Washington takes action against Pigeon King International

SALEM, Ohio — The state of Washington has ordered Arlan Galbraith and his company, Pigeon King International, to cease and desist operations there.

Washington’s securities division filed the order March 19 after it determined the company violated the state’s Business Opportunity Fraud Act.

Any company that offers a business opportunity in that state must register with the securities division, and Galbraith or PKI had not registered, according to state records.

Timeline

Since the order was handed down, Galbraith has requested a hearing with the securities division, according to Martin Cordell, chief of enforcement.

Cordell said that hearing has not been scheduled, but noted 90 percent of the division’s cases are settled before a hearing.

How it works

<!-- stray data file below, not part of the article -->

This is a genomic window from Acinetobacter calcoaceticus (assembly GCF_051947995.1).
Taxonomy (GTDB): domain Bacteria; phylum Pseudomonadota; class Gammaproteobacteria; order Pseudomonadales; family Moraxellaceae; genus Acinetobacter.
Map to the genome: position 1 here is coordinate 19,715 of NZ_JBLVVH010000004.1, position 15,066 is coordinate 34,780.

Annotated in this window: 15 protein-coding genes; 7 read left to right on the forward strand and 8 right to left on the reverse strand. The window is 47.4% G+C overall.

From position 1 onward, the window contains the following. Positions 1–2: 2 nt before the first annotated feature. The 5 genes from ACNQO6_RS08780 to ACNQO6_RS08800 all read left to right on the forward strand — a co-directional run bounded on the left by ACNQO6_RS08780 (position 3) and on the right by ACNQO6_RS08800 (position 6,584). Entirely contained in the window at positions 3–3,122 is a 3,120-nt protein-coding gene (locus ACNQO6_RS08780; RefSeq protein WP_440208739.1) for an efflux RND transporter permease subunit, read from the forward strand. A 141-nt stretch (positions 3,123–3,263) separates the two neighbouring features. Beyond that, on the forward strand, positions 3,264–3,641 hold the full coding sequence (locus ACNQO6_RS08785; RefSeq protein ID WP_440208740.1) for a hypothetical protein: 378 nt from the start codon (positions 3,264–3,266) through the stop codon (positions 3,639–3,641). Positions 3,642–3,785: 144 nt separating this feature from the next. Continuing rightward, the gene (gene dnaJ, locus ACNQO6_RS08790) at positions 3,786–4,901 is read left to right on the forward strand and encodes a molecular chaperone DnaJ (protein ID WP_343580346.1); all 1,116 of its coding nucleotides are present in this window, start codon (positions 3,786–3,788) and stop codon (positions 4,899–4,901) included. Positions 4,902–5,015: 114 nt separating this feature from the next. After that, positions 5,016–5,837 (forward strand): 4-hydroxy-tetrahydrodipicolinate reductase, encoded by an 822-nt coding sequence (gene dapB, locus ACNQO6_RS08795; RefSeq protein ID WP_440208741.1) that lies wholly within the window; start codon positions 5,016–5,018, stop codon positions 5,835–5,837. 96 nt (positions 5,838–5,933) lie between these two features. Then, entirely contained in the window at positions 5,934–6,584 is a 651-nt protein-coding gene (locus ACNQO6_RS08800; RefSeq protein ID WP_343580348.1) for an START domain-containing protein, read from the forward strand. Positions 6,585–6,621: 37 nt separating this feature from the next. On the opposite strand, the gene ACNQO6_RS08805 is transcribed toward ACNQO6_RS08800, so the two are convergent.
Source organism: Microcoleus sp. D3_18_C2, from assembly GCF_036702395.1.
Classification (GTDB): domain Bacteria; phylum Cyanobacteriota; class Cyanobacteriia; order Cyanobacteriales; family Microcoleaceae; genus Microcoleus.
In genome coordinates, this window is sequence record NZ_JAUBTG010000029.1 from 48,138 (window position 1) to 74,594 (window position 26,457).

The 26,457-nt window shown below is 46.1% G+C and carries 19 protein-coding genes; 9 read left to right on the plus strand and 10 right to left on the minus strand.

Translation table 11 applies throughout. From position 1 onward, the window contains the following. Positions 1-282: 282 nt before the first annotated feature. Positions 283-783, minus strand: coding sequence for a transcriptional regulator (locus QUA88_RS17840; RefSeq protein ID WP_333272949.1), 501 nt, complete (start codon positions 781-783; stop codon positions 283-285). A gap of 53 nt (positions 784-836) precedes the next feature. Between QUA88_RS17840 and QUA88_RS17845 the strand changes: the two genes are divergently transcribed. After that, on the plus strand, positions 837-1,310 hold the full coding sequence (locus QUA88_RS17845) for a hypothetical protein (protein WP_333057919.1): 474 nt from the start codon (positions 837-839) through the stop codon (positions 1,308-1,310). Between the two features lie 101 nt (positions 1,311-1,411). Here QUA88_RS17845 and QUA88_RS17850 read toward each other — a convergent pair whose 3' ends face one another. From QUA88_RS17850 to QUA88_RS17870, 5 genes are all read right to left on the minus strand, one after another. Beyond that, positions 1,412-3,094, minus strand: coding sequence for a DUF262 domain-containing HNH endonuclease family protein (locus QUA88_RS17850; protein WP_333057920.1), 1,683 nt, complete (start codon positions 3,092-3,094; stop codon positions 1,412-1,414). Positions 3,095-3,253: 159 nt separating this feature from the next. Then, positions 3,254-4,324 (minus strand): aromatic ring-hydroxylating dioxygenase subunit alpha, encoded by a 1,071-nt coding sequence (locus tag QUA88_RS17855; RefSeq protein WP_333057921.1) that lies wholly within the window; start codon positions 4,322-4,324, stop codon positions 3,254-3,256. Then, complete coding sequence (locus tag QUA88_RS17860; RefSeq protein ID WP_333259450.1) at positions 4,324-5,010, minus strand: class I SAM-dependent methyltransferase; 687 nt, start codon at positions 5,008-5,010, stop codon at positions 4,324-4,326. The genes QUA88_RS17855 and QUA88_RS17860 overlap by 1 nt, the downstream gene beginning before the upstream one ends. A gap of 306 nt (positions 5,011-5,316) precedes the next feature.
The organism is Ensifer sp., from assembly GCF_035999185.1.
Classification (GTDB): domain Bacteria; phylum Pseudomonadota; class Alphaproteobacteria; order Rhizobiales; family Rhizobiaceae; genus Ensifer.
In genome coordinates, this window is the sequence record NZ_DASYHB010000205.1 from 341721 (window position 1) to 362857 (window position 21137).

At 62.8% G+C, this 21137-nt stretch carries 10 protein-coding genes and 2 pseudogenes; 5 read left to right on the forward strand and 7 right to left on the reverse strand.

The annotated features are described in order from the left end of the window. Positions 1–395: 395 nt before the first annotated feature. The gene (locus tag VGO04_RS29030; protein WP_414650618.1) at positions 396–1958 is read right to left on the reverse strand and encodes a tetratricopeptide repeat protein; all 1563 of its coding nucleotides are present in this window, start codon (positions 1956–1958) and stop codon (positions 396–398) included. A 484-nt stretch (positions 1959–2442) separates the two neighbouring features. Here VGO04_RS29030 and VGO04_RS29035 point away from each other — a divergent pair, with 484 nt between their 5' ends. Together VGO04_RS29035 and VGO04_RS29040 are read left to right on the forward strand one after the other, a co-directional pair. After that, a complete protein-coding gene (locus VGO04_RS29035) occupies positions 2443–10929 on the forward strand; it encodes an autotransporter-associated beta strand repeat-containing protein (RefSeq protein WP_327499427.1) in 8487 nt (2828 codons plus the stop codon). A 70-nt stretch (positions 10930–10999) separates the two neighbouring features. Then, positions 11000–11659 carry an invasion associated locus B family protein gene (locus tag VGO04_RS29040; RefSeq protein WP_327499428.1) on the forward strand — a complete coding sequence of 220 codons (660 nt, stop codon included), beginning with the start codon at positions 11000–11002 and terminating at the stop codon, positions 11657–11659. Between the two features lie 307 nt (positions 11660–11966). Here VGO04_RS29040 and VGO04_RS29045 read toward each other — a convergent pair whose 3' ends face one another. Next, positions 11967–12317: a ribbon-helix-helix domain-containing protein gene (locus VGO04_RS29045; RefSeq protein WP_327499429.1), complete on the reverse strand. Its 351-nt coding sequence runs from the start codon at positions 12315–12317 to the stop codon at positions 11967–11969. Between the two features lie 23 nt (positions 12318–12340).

Pigeon King International, which bills itself as the world’s second-largest pigeon breeder, invited investors and buyers to invest as much as $50,000 to $100,000 or more to buy hundreds of pigeon breeding pairs.

Arlan Galbraith, in turn, contracted with the growers to buy back the offspring. He told them the pigeons would be sold to new investors, and on the marketplace for meat or as pets.

The order said at least one Washington resident had requested information on the pigeon business opportunity from Galbraith, and that he “failed to provide … disclosure documents, financial statements and a reasonable basis on which the revenue projections for the business opportunity were made.”

Not alone

Earlier in March, Iowa Attorney General Steve Moline wrapped up his investigation into the pigeon business offered by Galbraith.

Moline issued a statement saying his office “did not receive information that eliminated our concern this was a Ponzi scheme” and warned potential investors to look twice before getting involved with the company.

About the Author

Former staff reporter Andrea Zippay wrote for Farm and Dairy from 2001 to 2009. More Stories by Andrea Zippay

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